GENEROUS- Ella Parcels

Local girl commits to helping women in Somalia

Ella Parcels donated birthday money to B.R.I.T.E.

One local girl is aiming to make a difference by donating money she received from her birthday to help women in Somalia.

Ella Parcels, 11, is following in Amanda Lindhout’s footsteps and has donated money to the local chapter of the Global Enrichment Foundation, an organization which Lindhout founded. The local and founding chapter of GEF, called Bringing Relief; Inspiring Through Education (B.R.I.T.E.) began earlier this year.

“I raised money for my birthday instead of getting presents. I asked all of my friends to give me some money for B.R.I.T.E. and I raised $215,” she said. “I had learned about Amanda and I really wanted to help so I heard that you could fundraise and I thought that was a good way to help her.”

The Grade 6 student at Eastview Middle School decided to donate to the Hoops for Hope program that Lindhout runs through GEF.

The money Parcels donated will go towards sponsoring one young woman to play basketball in Mogadishu, the capital city in Somalia. The cost to sponsor one woman to play on the team is $250, so Parcels’ mom, Doreen, helped her with the remainder.

Ella will have a connection with the young woman she is sponsoring in Somalia and will get a picture of her and a matching bracelet to the one the woman will be given as well.

Ella’s birthday was last fall but she just donated the money to B.R.I.T.E last week.

Ella first heard about Lindhout after she was captured in Somalia in 2008 for over 15 months while she was working as a journalist in that country.

Ella had decided she wanted to write a letter to the government explaining how much she cared about Lindhout and urged them to do everything they could to help her. She also asked her friends to do a letter campaign to the Canadian government. She wrote a speech and called her campaign ‘Kids Caring for Amanda’. A few days before she launched her campaign, Lindhout was freed.

Ella hopes others will also support the cause.

“I’m hoping to ask other kids to try and get their birthday money and put it towards stuff like this.”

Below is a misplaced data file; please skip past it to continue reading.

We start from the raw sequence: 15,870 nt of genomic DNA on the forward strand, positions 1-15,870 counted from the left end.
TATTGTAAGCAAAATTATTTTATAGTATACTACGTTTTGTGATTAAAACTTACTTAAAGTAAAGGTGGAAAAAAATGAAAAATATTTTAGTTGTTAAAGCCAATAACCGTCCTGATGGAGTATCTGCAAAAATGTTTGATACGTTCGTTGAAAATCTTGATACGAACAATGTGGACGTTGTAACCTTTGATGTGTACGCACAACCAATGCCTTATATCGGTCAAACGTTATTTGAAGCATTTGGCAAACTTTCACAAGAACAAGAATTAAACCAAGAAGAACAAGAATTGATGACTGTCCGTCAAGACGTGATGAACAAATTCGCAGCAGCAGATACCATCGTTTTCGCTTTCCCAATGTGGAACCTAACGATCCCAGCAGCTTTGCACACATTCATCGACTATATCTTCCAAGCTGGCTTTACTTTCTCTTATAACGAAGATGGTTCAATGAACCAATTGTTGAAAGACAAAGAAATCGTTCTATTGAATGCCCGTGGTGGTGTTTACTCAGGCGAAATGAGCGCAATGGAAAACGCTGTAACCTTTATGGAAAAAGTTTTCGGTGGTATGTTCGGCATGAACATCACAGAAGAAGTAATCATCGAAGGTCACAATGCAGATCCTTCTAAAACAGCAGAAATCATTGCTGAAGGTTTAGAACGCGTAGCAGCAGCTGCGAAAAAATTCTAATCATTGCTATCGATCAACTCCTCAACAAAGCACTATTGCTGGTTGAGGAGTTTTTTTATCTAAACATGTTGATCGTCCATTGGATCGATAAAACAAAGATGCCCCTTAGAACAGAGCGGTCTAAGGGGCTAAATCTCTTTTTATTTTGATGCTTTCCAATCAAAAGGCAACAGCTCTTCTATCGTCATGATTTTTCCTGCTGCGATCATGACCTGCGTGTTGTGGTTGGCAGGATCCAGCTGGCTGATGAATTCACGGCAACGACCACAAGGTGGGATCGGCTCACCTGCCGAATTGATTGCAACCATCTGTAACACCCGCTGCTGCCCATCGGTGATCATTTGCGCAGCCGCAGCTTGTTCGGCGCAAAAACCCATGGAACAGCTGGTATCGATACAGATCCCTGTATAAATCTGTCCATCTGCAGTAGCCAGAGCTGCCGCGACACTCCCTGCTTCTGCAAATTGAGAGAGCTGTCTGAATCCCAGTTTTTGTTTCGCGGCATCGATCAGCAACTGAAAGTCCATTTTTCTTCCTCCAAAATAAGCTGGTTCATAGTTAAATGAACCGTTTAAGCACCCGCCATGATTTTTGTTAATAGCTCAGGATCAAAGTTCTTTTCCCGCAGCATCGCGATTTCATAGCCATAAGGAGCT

She hopes to continue to raise funds through raffles, bake sales, a 30-hour famine and bottle drives.

“When I was six my parents were divorced and when I was 10 my mom got cancer. Amanda taught me not to just crinkle up in a ball and be sad about what’s happened to me, but to help other kids and just try to help others in the world,” said Ella.

Doreen said she is proud of her daughter.

“She’s a very kind little girl. And when Amanda was being held in Somalia, Ella would ask almost every day if I had heard anything and she wondered what was happening. She was quite excited about the campaign she was going to launch. It was exciting for our family when we found out Amanda had been freed. We cried because we had been praying for Amanda,” she said.

Meanwhile, B.R.I.T.E. launched in Red Deer this past January. Emily Falk, president of B.R.I.T.E. said the group is currently fundraising and creating awareness for GEF.

“We heard Amanda speak in 2009 when she was at the College and it changed our lives forever,” she said. “I did a couple of fundraisers with the basketball team I was coaching and did a couple of bike trips to raise money. And then Amanda thought we should start something in Red Deer because it’s her hometown and people are really receptive here.”

The group has been busy fundraising. In February they held a bake sale that raised over $1,100 and they have done a couple of bottle drives.

“We are also planning on doing movie nights, dances and charity concerts.”

Karlie Bauman, member of the B.R.I.T.E. team said they have also been out in the community trying to get the word out.

“We’ve been to community events just to let people know that we’re here,” she said.

For more, check out B.R.I.T.E.’s facebook page.

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